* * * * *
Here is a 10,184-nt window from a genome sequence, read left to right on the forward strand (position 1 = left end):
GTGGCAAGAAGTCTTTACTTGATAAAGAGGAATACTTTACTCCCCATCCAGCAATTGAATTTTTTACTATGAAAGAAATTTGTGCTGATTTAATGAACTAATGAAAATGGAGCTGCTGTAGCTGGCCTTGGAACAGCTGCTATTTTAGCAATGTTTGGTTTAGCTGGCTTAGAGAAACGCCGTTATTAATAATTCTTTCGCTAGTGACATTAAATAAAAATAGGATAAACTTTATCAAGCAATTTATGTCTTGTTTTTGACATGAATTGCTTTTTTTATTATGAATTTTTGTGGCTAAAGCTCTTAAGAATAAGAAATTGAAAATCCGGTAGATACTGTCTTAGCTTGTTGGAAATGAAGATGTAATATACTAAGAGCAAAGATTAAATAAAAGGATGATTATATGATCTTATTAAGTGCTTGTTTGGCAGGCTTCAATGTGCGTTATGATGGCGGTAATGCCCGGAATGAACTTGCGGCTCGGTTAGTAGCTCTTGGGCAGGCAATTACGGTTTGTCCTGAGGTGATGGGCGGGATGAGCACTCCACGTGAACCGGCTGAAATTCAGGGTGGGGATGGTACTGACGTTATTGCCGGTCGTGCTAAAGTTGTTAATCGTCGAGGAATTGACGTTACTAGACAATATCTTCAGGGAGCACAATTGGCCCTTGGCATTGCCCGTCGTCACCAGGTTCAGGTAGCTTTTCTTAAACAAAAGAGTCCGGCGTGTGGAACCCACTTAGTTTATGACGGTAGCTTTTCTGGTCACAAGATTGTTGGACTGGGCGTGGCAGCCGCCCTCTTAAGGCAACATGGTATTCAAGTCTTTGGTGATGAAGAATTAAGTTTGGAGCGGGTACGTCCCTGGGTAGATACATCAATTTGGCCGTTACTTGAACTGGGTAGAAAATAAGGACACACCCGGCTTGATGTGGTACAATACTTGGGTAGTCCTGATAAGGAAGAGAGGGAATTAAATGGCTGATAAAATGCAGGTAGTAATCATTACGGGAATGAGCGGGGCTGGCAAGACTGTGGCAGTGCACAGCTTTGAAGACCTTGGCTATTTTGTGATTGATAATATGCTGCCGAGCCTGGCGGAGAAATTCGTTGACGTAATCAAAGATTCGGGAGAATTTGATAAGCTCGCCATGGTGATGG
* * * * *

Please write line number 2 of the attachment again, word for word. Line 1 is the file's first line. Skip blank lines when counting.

GTGGCAAGAAGTCTTTACTTGATAAAGAGGAATACTTTACTCCCCATCCAGCAATTGAATTTTTTACTATGAAAGAAATTTGTGCTGATTTAATGAACTAATGAAAATGGAGCTGCTGTAGCTGGCCTTGGAACAGCTGCTATTTTAGCAATGTTTGGTTTAGCTGGCTTAGAGAAACGCCGTTATTAATAATTCTTTCGCTAGTGACATTAAATAAAAATAGGATAAACTTTATCAAGCAATTTATGTCTTGTTTTTGACATGAATTGCTTTTTTTATTATGAATTTTTGTGGCTAAAGCTCTTAAGAATAAGAAATTGAAAATCCGGTAGATACTGTCTTAGCTTGTTGGAAATGAAGATGTAATATACTAAGAGCAAAGATTAAATAAAAGGATGATTATATGATCTTATTAAGTGCTTGTTTGGCAGGCTTCAATGTGCGTTATGATGGCGGTAATGCCCGGAATGAACTTGCGGCTCGGTTAGTAGCTCTTGGGCAGGCAATTACGGTTTGTCCTGAGGTGATGGGCGGGATGAGCACTCCACGTGAACCGGCTGAAATTCAGGGTGGGGATGGTACTGACGTTATTGCCGGTCGTGCTAAAGTTGTTAATCGTCGAGGAATTGACGTTACTAGACAATATCTTCAGGGAGCACAATTGGCCCTTGGCATTGCCCGTCGTCACCAGGTTCAGGTAGCTTTTCTTAAACAAAAGAGTCCGGCGTGTGGAACCCACTTAGTTTATGACGGTAGCTTTTCTGGTCACAAGATTGTTGGACTGGGCGTGGCAGCCGCCCTCTTAAGGCAACATGGTATTCAAGTCTTTGGTGATGAAGAATTAAGTTTGGAGCGGGTACGTCCCTGGGTAGATACATCAATTTGGCCGTTACTTGAACTGGGTAGAAAATAAGGACACACCCGGCTTGATGTGGTACAATACTTGGGTAGTCCTGATAAGGAAGAGAGGGAATTAAATGGCTGATAAAATGCAGGTAGTAATCATTACGGGAATGAGCGGGGCTGGCAAGACTGTGGCAGTGCACAGCTTTGAAGACCTTGGCTATTTTGTGATTGATAATATGCTGCCGAGCCTGGCGGAGAAATTCGTTGACGTAATCAAAGATTCGGGAGAATTTGATAAGCTCGCCATGGTGATGG